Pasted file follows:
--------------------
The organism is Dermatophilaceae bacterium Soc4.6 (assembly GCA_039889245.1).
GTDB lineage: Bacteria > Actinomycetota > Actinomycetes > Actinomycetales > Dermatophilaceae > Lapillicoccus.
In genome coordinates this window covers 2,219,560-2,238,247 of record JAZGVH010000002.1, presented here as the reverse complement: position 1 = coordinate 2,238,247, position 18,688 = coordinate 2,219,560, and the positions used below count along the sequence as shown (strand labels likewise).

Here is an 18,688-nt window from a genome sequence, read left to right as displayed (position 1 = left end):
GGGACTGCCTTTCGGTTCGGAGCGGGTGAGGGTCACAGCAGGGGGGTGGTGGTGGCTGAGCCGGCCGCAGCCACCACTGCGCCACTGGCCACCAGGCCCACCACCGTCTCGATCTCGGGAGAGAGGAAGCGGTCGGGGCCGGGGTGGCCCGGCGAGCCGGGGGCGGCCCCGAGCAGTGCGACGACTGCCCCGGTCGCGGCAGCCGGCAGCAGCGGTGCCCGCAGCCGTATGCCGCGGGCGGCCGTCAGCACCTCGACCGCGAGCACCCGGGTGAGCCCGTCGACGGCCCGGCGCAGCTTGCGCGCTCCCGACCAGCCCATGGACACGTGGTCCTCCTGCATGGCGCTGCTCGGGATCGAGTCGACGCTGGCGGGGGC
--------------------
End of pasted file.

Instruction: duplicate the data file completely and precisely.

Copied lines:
The organism is Dermatophilaceae bacterium Soc4.6 (assembly GCA_039889245.1).
GTDB lineage: Bacteria > Actinomycetota > Actinomycetes > Actinomycetales > Dermatophilaceae > Lapillicoccus.
In genome coordinates this window covers 2,219,560-2,238,247 of record JAZGVH010000002.1, presented here as the reverse complement: position 1 = coordinate 2,238,247, position 18,688 = coordinate 2,219,560, and the positions used below count along the sequence as shown (strand labels likewise).

Here is an 18,688-nt window from a genome sequence, read left to right as displayed (position 1 = left end):
GGGACTGCCTTTCGGTTCGGAGCGGGTGAGGGTCACAGCAGGGGGGTGGTGGTGGCTGAGCCGGCCGCAGCCACCACTGCGCCACTGGCCACCAGGCCCACCACCGTCTCGATCTCGGGAGAGAGGAAGCGGTCGGGGCCGGGGTGGCCCGGCGAGCCGGGGGCGGCCCCGAGCAGTGCGACGACTGCCCCGGTCGCGGCAGCCGGCAGCAGCGGTGCCCGCAGCCGTATGCCGCGGGCGGCCGTCAGCACCTCGACCGCGAGCACCCGGGTGAGCCCGTCGACGGCCCGGCGCAGCTTGCGCGCTCCCGACCAGCCCATGGACACGTGGTCCTCCTGCATGGCGCTGCTCGGGATCGAGTCGACGCTGGCGGGGGC